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Teaching Students Safe and Responsible Online Practices

By S. Michael Putman
 | Jan 22, 2016

ThinkstockPhotos-stk146244rke_x300In a recent study, nearly 8 out of 10 parents reported their kids watch videos or play games on an electronic device. As the parent of a 14-year-old, I would fall into this demographic, as my son seems to be perpetually on his phone or computer. Given my profession, I have stressed to him that he needs to be cautious when online on any device, and we have an open technology policy, meaning I can examine his devices at any time. Yet, even with my careful approach, we found out how quickly a mouse click can turn into a very problematic situation.

As a bit of background, for a recent birthday, my son received a computer that we selected specifically for his online gaming. He was in the process of searching for content and game downloads when a pop-up window appeared on the screen, informing him that his “computer was at risk.” The message indicated that he needed to speak with a representative to fix the problem. Taken aback, my son obeyed the message. Within 10 minutes, he had made two phone calls and allowed an unknown individual to access his new computer remotely. Realizing something did not feel quite right, he called me on a different phone, and I told him to shut off the computer immediately and hang up on whoever was impersonating technical support.

Thankfully all appears OK, but this situation underscores the need for parents and teachers to remain vigilant and educate children on the nine themes associated with digital citizenship. Various documents provide some foundational support in this process (see AASL, ISTE, or Manitoba, Canada’s LwICT,); however, my recommendation for a truly comprehensive resource is Common Sense Education’s website. Given my space constraints, I’ll only briefly describe elements associated with the Digital Citizenship Scope and Sequence and Family Toolbox, but would suggest you give yourself a few hours to explore the many resources on the website.

The Digital Citizenship Scope and Sequence represents a free curriculum built around eight categories, including Internet safety, privacy and security, relationships and communication, and information literacy. In total, there are 80 lessons in units that teach skills ranging from sending an e-mail to identifying cyberbullying within grade bands of K–2, 3–5, 6–8, and 9–12. The lessons are aligned with the Common Core Standards as well as the AASL and ISTE standards, providing a solid basis for their use in the classroom. Each lesson is available in .pdf format in English and Spanish, yet there is the potential for greater interactivity using digital workbooks in iBooks or accessing content through Nearpod, although these require purchase. On the other hand, the Family Toolbox was created to enable connections between home and school. Resources, which are designed for parents, include videos, conversation-starters, and guidelines that will help them talk to children about how to make good digital choices. I especially like the Family Activity Worksheets, as each contains a three-step activity that involves a child and adult working together to learn a skill or concept related to the lessons within the scope and sequence.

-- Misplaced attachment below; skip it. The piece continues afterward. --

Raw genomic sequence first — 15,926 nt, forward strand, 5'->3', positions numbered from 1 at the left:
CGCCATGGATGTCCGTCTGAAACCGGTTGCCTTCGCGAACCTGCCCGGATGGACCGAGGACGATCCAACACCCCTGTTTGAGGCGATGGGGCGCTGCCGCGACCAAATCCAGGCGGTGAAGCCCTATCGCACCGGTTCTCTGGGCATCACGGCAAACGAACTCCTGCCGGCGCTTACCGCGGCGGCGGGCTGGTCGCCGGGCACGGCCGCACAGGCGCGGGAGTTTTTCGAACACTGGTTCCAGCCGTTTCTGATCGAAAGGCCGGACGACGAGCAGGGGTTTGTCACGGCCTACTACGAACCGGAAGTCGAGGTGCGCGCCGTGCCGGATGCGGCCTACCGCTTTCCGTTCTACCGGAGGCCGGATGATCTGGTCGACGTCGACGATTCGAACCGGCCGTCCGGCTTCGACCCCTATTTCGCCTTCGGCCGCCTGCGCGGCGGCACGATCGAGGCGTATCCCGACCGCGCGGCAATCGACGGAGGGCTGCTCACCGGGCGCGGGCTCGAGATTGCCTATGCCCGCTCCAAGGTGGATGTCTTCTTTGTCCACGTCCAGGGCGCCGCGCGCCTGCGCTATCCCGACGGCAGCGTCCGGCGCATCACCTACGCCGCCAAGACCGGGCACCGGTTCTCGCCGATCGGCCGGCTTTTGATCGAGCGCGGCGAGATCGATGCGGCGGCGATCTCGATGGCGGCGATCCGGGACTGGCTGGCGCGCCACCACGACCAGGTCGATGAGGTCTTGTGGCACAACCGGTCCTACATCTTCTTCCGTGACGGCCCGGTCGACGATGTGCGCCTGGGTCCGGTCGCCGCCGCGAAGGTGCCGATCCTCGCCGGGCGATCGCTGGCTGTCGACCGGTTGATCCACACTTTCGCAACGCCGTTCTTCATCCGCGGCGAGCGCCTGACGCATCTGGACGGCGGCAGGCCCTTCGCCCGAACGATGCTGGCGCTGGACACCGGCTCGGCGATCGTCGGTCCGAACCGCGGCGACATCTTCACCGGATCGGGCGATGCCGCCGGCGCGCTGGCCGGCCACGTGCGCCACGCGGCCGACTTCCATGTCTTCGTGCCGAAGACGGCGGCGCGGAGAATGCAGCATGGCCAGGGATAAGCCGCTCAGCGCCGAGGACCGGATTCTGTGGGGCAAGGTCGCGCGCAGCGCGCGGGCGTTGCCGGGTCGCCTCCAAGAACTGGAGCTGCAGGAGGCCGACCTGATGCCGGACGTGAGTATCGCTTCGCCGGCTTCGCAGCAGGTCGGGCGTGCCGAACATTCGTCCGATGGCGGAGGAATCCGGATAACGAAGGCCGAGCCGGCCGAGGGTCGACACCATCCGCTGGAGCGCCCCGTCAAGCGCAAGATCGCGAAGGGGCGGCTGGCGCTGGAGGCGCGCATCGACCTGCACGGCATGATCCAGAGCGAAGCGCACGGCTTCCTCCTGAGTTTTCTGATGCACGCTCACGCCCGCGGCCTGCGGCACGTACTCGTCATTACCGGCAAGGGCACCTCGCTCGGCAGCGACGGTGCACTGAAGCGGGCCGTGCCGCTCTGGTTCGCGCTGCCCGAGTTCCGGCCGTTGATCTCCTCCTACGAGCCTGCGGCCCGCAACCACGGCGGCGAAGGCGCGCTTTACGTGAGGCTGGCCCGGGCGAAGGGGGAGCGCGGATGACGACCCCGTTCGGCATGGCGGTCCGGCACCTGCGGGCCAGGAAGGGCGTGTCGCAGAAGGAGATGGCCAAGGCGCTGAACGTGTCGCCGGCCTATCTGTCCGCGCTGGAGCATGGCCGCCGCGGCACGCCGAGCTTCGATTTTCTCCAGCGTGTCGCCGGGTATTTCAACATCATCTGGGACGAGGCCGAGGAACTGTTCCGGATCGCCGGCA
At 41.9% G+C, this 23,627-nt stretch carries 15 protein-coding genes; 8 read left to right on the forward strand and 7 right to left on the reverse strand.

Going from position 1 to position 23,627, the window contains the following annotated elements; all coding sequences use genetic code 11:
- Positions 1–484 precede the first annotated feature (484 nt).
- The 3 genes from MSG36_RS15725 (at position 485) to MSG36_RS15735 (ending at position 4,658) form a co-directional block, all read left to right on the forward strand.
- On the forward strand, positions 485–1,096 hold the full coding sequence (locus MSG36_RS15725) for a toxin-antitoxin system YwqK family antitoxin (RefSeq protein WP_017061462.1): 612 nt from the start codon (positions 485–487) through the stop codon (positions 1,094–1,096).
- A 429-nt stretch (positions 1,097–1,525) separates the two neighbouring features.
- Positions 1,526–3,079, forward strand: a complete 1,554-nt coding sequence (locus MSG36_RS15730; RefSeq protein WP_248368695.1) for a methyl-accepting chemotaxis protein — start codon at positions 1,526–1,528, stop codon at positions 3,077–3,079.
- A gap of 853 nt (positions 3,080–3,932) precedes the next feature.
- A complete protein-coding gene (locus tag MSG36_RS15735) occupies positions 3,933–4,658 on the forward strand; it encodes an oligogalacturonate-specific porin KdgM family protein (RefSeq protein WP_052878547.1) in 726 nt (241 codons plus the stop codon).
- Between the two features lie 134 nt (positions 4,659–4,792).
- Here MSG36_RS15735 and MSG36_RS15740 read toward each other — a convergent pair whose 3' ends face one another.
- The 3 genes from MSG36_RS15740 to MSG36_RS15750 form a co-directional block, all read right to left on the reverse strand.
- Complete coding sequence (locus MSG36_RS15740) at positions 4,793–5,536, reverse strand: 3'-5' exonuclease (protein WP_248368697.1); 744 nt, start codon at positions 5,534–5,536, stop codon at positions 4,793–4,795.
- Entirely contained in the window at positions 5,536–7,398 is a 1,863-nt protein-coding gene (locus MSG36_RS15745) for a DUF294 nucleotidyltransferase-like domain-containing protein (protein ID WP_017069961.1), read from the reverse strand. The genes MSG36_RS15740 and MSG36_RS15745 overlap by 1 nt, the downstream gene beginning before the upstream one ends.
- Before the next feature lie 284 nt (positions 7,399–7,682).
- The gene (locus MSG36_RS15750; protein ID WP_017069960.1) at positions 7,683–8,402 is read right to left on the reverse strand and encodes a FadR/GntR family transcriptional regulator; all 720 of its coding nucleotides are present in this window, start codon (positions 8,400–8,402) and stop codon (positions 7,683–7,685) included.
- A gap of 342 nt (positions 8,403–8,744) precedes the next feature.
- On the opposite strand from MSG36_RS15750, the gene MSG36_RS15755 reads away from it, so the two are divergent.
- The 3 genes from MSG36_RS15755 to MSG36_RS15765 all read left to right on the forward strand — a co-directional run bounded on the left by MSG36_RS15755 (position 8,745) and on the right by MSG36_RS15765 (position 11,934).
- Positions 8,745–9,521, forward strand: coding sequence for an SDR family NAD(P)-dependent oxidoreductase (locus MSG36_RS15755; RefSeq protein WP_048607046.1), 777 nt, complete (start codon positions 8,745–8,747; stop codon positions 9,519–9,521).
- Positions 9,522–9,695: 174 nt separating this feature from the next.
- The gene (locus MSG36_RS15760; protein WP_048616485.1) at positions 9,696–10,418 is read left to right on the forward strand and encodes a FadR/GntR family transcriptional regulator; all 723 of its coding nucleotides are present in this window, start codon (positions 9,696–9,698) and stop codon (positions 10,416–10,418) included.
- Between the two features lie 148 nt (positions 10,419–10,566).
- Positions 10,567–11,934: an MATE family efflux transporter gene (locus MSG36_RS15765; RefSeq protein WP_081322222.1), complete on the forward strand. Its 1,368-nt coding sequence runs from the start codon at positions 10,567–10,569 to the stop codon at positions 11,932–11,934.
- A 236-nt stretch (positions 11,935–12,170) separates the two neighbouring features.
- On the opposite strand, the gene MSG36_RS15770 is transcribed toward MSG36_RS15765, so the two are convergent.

As I think back on the situation with my son, we both learned a valuable lesson and, in retrospect, I should have done more to prepare him. If there is any solace, it’s that through our conversations he suspected something was wrong during the interaction with “tech support” and knew to call me. Given a recent report revealing 72% of parents expressed concern about teens’ online interactions, I think it’s imperative for educators to highlight resources like those found on Common Sense Education and continue to help parents hold conversations with their children by providing other resources focused on Internet safety (e.g., OnGuardOnline.gov, Kids.gov, and NewSmartz Workshop). Given our children and youths’ use of digital resources is unlikely to diminish, we must do everything possible to enable them to make wise and responsible online choices.

For additional information and resources from Pew Research and Common Sense Media, visit:

S. Michael Putman, PhD, is an associate professor and interim chairperson in the Reading and Elementary Education Department at the University of North Carolina at Charlotte. His areas of research include the impact of teacher preparation and professional development on teacher self-efficacy, student dispositions toward online inquiry, and the effective use of technology within teaching practices.

 This article is part of a series from the International Reading Association’s Technology in Literacy Education Special Interest Group (TILE-SIG).

1 comment

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  1. <a href="http://www.yahoo.com/">yahoo</a> | Jan 27, 2016
    Good post

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